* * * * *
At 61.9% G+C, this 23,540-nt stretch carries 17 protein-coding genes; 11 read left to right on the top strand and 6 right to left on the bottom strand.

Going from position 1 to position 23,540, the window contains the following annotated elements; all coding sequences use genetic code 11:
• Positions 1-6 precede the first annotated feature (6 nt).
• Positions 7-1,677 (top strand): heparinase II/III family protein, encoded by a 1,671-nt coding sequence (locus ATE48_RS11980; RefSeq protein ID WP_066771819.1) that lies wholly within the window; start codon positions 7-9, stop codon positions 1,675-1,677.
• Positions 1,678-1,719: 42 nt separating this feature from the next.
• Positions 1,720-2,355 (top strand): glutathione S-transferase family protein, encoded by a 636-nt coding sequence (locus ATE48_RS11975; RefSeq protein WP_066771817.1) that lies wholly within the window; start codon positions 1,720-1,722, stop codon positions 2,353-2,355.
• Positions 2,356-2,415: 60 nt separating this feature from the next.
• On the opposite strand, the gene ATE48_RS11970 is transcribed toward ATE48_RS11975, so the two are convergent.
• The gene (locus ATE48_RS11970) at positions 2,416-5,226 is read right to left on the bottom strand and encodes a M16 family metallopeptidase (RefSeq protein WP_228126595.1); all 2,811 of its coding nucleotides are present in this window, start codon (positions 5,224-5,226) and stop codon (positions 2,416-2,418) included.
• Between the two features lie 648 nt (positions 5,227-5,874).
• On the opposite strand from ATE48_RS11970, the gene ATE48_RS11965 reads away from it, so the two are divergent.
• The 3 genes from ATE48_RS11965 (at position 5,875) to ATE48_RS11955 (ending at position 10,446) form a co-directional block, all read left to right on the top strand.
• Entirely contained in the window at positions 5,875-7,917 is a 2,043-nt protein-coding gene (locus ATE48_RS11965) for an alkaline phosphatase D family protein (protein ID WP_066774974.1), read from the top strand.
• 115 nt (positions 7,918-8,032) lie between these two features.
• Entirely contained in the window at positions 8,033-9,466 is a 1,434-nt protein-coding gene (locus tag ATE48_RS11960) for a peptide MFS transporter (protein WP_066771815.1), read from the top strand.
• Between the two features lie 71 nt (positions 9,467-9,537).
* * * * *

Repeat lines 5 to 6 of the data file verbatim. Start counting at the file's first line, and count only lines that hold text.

• Positions 1,678-1,719: 42 nt separating this feature from the next.
• Positions 1,720-2,355 (top strand): glutathione S-transferase family protein, encoded by a 636-nt coding sequence (locus ATE48_RS11975; RefSeq protein WP_066771817.1) that lies wholly within the window; start codon positions 1,720-1,722, stop codon positions 2,353-2,355.